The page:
Mobile WiMax to hit UK mid-2007

Summary:Nortel executive says a UK provider will be trialling its 35Mbps-capable mobile WiMax system from early next year, but not as a mobile technology

The UK is likely to see its first deployment of the mobile WiMax standard around the middle of next year, but as a substitute for fixed broadband rather than a new mobile technology.

According to Stephane LeDreau, Nortel's wireless business leader for Europe, the Middle East and Africa, the telecommunications equipment manufacturer has an agreement with an unnamed UK provider to use its new MIMO-powered mobile WiMax — also known as IEEE 802.16e — system.

"We have today an agreement with a company to provide them with a WiMax trial system at the beginning of next year," LeDreau told ZDNet UK on Thursday, explaining that this company had a "fixed 3.5GHz licence but will use a 802.16e solution to fulfil this deployment".

The 3.5GHz band is owned by Pipex, although the internet service provider (ISP) denied on Thursday afternoon that it was working with Nortel. Pipex has already worked with vendor Airspan in trialling a fixed WiMax (802.16d) system that should be software-upgradeable to the mobile flavour of WiMax.

WiMax is a long-range wireless technology that has sometimes been described as "Wi-Fi on steroids", but which has the capacity to offer a very high-bandwidth, symmetrical alternative to both wired broadband and wireless technologies such as 3G.

The UK spectrum thought most likely to be used for mobile WiMax — a standard only recently agreed — is in the range of 2.5-2.69GHz, but there is currently fierce debate over who should get access to this band. One lobby wants it to remain a so-called 3G-extension band, reserved only for the 3G-derived technologies that are becoming known as long-term evolution (LTE), but others want it kept technology-neutral.

But, until a decision on the spectrum's use is made next year, the only way to use 802.16e in the UK is as a more advanced alternative to 802.16d — fixed WiMax — as a point-to-point or point-to-multipoint wireless technology, as Nortel has described.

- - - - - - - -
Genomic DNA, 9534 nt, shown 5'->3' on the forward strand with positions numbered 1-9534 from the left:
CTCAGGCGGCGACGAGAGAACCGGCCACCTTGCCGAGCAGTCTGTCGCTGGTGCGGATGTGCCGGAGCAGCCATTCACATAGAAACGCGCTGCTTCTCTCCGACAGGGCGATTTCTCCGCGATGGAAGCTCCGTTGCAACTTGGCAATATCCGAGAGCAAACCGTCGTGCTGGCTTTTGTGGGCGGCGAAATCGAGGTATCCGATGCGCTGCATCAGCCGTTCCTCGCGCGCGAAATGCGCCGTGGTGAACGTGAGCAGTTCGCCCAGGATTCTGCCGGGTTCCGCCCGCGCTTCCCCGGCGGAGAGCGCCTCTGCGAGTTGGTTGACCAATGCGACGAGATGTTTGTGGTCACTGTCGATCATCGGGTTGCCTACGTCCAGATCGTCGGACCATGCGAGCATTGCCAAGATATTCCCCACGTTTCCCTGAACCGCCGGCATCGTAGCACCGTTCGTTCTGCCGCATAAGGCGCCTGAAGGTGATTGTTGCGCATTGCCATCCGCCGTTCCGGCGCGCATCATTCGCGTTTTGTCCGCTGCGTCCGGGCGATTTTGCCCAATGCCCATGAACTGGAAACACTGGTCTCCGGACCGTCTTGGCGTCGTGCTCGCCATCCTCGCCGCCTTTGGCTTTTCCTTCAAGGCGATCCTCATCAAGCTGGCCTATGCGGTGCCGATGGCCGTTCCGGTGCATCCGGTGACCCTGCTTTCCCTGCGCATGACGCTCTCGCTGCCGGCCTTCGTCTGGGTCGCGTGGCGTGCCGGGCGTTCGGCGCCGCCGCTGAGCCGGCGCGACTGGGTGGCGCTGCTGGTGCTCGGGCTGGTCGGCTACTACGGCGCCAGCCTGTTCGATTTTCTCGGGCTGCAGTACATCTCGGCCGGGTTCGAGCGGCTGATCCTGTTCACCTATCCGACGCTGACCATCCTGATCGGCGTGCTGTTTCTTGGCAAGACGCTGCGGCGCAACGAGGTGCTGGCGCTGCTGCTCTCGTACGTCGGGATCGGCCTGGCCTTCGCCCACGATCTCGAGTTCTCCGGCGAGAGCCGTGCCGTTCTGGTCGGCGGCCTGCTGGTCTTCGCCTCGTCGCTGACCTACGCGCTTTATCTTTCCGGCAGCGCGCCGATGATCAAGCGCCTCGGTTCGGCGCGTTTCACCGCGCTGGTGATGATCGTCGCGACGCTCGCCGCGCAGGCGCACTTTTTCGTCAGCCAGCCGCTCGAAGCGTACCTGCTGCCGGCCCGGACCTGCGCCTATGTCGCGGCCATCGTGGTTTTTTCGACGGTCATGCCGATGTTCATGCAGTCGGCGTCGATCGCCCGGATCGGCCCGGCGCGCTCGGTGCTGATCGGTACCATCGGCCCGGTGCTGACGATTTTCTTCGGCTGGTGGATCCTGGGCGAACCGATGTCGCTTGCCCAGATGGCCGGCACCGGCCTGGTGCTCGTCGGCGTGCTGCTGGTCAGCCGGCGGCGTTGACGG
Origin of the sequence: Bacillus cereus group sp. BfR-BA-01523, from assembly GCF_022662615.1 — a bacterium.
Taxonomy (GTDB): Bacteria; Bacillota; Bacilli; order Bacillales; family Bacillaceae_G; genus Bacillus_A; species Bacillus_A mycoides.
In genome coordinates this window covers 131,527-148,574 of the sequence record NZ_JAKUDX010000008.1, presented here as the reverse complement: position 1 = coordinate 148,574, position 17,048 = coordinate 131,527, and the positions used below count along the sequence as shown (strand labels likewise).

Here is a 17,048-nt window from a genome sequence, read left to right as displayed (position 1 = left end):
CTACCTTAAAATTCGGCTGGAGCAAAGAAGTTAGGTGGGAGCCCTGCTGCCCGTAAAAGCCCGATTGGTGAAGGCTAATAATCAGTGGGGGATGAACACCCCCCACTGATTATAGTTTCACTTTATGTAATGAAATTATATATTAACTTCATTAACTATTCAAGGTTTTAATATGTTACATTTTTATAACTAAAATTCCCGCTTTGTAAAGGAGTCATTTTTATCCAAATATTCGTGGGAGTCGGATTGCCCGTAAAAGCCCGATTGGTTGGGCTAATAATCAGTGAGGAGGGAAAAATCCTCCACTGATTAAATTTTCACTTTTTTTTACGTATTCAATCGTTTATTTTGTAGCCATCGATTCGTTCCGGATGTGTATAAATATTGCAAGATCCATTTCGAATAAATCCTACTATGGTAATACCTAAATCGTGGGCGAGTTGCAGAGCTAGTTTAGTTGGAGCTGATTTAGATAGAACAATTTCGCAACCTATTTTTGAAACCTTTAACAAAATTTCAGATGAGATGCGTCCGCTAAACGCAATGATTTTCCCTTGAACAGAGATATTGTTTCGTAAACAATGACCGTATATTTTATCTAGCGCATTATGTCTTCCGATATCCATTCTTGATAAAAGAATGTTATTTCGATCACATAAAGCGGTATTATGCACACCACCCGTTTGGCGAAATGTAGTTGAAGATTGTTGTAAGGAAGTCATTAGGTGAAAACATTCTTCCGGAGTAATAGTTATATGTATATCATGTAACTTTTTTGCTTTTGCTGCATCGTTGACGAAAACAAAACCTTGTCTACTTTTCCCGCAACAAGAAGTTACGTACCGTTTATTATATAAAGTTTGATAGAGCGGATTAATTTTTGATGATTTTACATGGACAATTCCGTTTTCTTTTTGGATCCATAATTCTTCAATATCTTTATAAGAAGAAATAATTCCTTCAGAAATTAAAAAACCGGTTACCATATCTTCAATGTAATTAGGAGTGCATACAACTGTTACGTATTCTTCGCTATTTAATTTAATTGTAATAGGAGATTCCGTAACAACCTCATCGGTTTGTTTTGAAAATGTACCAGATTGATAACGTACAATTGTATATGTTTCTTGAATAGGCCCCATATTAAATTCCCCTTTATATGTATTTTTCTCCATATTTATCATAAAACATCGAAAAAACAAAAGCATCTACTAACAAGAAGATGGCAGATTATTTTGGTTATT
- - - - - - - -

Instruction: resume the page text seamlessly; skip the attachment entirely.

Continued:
"There is nothing to prevent using the 16e standard for fixed WiMax — all the benefits can be leveraged into a fixed environment," LeDreau explained, describing Nortel's unnamed customer as "looking to provide a DSL-like type of service" with a target deployment date of "the middle of next year".

Nortel announced its new 802.16e system on Tuesday, claiming it to be the first of its kind. The key advance in this system is that it uses MIMO — multiple input multiple output — technology from end to end, as well as the more established orthogonal frequency-division multiplexing (OFDM) standard.

The system is capable of throughput of up to 35Mbps in its current 2x2 MIMO configuration, although LeDreau claimed a 4x4 configuration, scheduled to be released by the end of 2007, would enable even higher capacity.

MIMO uses multiple transmitters and antennae to provide increased bandwidth and maximise spectral efficiency, and is also integral to the upcoming Wi-Fi standard 802.11n. Previous WiMax technologies have mostly been based instead on SISO (single input single output) technology, which uses adaptive antennae and, according to LeDreau, involves higher cost and lower efficiency.

Both MIMO and OFDM are also involved in 3G's evolutionary path, but Nortel — which recently sold off its 3G access business to Alcatel — owns a large number of patents in both technologies and would benefit from the success of either 3G LTE or WiMax.

The only notable deployment of WiMax in the UK thus far has been that by Urban WiMax, an 802.16d-based business service which has been successfully trialled and will become commercially available in the Westminster area by the end of this year.

In related news, Intel announced on Wednesday that its system-on-chip next-generation dual-mode mobile WiMax base-station chip — known until recently as Rosedale II but now called Intel WiMax Connection 2250 — is now shipping.

Topics: Networking

About

David Meyer is a freelance technology journalist. He fell into journalism when he realised his musical career wouldn't be paying many bills. His early journalistic career was spent in general news, working behind the scenes for BBC radio and on-air as a newsreader for independent stations. David's main focus is on communications, of both... Full Bio

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